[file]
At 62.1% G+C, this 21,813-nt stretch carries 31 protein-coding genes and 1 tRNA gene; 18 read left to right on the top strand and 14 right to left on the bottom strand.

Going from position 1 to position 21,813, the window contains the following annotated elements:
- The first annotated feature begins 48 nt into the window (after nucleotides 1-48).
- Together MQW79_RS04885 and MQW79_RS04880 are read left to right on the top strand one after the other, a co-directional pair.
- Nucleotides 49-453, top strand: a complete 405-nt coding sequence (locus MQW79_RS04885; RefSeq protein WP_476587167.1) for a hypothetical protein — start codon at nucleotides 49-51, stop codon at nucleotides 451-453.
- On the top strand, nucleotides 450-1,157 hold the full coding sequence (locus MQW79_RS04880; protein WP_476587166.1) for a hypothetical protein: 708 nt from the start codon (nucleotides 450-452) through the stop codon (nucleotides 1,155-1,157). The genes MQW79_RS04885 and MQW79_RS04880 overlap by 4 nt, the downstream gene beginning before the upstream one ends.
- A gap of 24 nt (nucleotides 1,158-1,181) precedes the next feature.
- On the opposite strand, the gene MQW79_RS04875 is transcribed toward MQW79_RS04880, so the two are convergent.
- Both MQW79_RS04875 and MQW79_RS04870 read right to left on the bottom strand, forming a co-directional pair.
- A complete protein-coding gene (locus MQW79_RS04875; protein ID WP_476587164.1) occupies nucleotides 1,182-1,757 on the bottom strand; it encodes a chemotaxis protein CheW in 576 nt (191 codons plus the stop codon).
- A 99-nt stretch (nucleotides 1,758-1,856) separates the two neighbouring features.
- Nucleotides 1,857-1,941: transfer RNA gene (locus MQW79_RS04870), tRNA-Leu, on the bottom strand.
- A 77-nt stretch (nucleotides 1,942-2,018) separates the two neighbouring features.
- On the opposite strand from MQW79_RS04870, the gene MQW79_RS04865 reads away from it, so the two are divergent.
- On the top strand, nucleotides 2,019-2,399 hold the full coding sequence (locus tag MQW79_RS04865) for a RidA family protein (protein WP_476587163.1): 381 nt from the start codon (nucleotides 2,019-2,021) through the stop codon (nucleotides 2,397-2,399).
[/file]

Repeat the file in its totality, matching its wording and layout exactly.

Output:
At 62.1% G+C, this 21,813-nt stretch carries 31 protein-coding genes and 1 tRNA gene; 18 read left to right on the top strand and 14 right to left on the bottom strand.

Going from position 1 to position 21,813, the window contains the following annotated elements:
- The first annotated feature begins 48 nt into the window (after nucleotides 1-48).
- Together MQW79_RS04885 and MQW79_RS04880 are read left to right on the top strand one after the other, a co-directional pair.
- Nucleotides 49-453, top strand: a complete 405-nt coding sequence (locus MQW79_RS04885; RefSeq protein WP_476587167.1) for a hypothetical protein — start codon at nucleotides 49-51, stop codon at nucleotides 451-453.
- On the top strand, nucleotides 450-1,157 hold the full coding sequence (locus MQW79_RS04880; protein WP_476587166.1) for a hypothetical protein: 708 nt from the start codon (nucleotides 450-452) through the stop codon (nucleotides 1,155-1,157). The genes MQW79_RS04885 and MQW79_RS04880 overlap by 4 nt, the downstream gene beginning before the upstream one ends.
- A gap of 24 nt (nucleotides 1,158-1,181) precedes the next feature.
- On the opposite strand, the gene MQW79_RS04875 is transcribed toward MQW79_RS04880, so the two are convergent.
- Both MQW79_RS04875 and MQW79_RS04870 read right to left on the bottom strand, forming a co-directional pair.
- A complete protein-coding gene (locus MQW79_RS04875; protein ID WP_476587164.1) occupies nucleotides 1,182-1,757 on the bottom strand; it encodes a chemotaxis protein CheW in 576 nt (191 codons plus the stop codon).
- A 99-nt stretch (nucleotides 1,758-1,856) separates the two neighbouring features.
- Nucleotides 1,857-1,941: transfer RNA gene (locus MQW79_RS04870), tRNA-Leu, on the bottom strand.
- A 77-nt stretch (nucleotides 1,942-2,018) separates the two neighbouring features.
- On the opposite strand from MQW79_RS04870, the gene MQW79_RS04865 reads away from it, so the two are divergent.
- On the top strand, nucleotides 2,019-2,399 hold the full coding sequence (locus tag MQW79_RS04865) for a RidA family protein (protein WP_476587163.1): 381 nt from the start codon (nucleotides 2,019-2,021) through the stop codon (nucleotides 2,397-2,399).